If the baby survived, the first difference between birth injury lawsuits and typical medical malpractice cases is the statute of limitations. (If your baby did not survive, the case proceeds as a wrongful death lawsuit.) The statute of limitations in a medical malpractice case is typically two years. However, in birth injury lawsuits, where the injured party is a minor, the limitations period is different. Instead, when medical malpractice occurs before the child is eight years old, a lawsuit can be filed any time before the child’s tenth birthday. Many times, the full extent of the birth injury is not known for many years. A claim should not be filed until the extent of the injury is known.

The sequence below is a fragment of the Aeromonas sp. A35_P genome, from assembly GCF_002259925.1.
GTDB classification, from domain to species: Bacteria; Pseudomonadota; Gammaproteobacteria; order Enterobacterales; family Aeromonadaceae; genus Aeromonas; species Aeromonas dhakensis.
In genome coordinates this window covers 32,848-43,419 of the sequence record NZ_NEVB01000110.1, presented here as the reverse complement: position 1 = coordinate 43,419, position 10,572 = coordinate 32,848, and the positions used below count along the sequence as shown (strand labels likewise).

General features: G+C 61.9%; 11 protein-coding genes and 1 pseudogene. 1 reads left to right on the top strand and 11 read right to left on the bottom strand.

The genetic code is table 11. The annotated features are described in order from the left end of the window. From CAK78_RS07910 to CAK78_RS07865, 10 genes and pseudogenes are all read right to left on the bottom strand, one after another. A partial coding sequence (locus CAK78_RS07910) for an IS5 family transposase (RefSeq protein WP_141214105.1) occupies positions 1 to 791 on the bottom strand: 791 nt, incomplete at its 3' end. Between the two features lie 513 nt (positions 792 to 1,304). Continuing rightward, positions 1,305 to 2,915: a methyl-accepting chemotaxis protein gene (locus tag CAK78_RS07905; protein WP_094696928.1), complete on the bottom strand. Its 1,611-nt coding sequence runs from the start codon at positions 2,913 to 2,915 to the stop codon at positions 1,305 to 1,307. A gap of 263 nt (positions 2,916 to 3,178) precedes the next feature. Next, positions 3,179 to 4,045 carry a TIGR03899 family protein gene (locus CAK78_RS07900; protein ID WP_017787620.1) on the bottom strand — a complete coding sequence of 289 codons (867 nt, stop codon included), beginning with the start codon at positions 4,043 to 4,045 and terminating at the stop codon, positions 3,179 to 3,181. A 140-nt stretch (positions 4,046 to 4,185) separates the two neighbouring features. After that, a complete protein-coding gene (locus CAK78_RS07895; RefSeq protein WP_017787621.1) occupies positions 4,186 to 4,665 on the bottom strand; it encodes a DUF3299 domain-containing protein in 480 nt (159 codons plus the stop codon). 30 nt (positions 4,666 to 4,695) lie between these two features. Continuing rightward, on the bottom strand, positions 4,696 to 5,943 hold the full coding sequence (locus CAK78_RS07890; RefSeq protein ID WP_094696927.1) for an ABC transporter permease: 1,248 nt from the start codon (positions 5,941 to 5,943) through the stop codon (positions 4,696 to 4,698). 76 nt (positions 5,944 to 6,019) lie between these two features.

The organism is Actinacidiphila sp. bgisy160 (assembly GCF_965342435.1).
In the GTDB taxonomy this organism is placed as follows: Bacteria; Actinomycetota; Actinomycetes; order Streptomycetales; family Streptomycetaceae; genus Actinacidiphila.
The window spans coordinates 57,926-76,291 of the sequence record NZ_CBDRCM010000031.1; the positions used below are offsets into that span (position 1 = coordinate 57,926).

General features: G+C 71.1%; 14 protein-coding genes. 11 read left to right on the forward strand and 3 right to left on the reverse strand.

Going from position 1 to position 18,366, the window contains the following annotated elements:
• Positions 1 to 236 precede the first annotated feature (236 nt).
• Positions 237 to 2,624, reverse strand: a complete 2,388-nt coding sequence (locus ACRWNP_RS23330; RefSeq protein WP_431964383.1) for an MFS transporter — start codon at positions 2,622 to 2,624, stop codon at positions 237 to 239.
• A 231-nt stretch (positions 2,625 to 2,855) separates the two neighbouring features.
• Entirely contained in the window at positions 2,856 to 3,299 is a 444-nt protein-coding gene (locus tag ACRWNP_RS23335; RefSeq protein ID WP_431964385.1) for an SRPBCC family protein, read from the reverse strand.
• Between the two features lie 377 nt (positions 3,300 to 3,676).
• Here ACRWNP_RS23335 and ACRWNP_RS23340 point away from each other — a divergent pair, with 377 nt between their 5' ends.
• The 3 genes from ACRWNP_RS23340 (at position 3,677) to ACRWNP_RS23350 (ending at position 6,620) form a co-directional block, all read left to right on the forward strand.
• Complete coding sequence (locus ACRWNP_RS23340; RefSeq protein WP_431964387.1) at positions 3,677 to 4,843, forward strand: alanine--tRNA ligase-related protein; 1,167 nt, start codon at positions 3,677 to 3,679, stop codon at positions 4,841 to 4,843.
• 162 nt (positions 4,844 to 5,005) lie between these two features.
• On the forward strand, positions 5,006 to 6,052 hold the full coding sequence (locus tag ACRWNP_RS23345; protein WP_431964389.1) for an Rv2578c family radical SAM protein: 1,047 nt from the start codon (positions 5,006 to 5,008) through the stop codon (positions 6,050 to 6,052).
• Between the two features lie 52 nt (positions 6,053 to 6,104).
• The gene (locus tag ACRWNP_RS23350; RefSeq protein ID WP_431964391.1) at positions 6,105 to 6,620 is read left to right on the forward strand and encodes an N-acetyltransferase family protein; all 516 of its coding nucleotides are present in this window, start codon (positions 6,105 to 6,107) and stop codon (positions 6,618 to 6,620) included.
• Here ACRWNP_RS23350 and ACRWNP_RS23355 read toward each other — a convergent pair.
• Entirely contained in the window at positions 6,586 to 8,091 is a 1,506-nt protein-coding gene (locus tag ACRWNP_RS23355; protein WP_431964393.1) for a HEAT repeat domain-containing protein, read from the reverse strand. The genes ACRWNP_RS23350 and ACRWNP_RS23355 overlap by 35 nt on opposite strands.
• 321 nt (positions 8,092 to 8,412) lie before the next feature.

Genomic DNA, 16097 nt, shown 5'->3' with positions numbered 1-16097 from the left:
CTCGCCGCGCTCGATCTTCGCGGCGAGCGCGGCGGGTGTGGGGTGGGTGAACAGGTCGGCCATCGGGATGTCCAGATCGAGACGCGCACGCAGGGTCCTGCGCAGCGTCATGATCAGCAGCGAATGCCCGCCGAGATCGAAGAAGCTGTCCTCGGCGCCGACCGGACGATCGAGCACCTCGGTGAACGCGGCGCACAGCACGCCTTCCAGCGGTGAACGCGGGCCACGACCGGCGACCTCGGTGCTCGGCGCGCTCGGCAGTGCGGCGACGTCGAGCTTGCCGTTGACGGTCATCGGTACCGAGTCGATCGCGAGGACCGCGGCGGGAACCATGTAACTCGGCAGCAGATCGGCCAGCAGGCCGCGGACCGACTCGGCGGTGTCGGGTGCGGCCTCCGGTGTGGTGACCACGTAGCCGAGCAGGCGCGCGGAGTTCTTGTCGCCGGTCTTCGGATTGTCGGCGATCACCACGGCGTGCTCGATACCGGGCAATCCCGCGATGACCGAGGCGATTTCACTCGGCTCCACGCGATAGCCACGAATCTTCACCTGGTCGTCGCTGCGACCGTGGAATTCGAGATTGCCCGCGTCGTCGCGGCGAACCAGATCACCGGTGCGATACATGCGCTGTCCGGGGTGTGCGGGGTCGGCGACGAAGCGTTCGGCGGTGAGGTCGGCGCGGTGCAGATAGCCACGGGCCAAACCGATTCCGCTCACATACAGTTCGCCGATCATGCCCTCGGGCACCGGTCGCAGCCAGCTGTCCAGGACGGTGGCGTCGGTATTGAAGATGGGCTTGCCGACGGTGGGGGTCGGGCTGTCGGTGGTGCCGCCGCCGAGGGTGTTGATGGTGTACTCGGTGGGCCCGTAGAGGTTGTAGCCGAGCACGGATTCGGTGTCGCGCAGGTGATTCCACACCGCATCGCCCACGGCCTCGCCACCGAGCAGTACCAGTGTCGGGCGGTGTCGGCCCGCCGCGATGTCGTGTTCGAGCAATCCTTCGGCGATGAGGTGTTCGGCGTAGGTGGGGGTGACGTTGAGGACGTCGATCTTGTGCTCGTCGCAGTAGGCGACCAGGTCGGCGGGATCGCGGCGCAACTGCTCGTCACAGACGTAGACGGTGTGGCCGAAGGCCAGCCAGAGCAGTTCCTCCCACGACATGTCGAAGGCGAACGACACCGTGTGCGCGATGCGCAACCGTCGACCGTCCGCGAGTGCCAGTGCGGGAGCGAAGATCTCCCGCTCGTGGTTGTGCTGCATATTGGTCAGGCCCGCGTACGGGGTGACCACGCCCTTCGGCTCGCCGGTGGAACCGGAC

Birth trauma case are usually filed by one of the parents on behalf of the child. That parent is responsible for communicating with the child’s attorney, completing written discovery, sitting for a deposition in which the child’s medical condition, abilities, and disabilities are explored (both parents are typically deposed for this information), being the child’s representative at trial, and ensuring that settlement or judgment proceeds are handled properly.
That brings us to the last main difference between birth trauma cases and other medical malpractice cases. When a child survives a birth injury such as cerebral palsy, many times medical expenses will continue into the future. Your child may never be able to live independently. The settlement or judgment will take these “future damages” into consideration. But a settlement likely will not cover all future costs.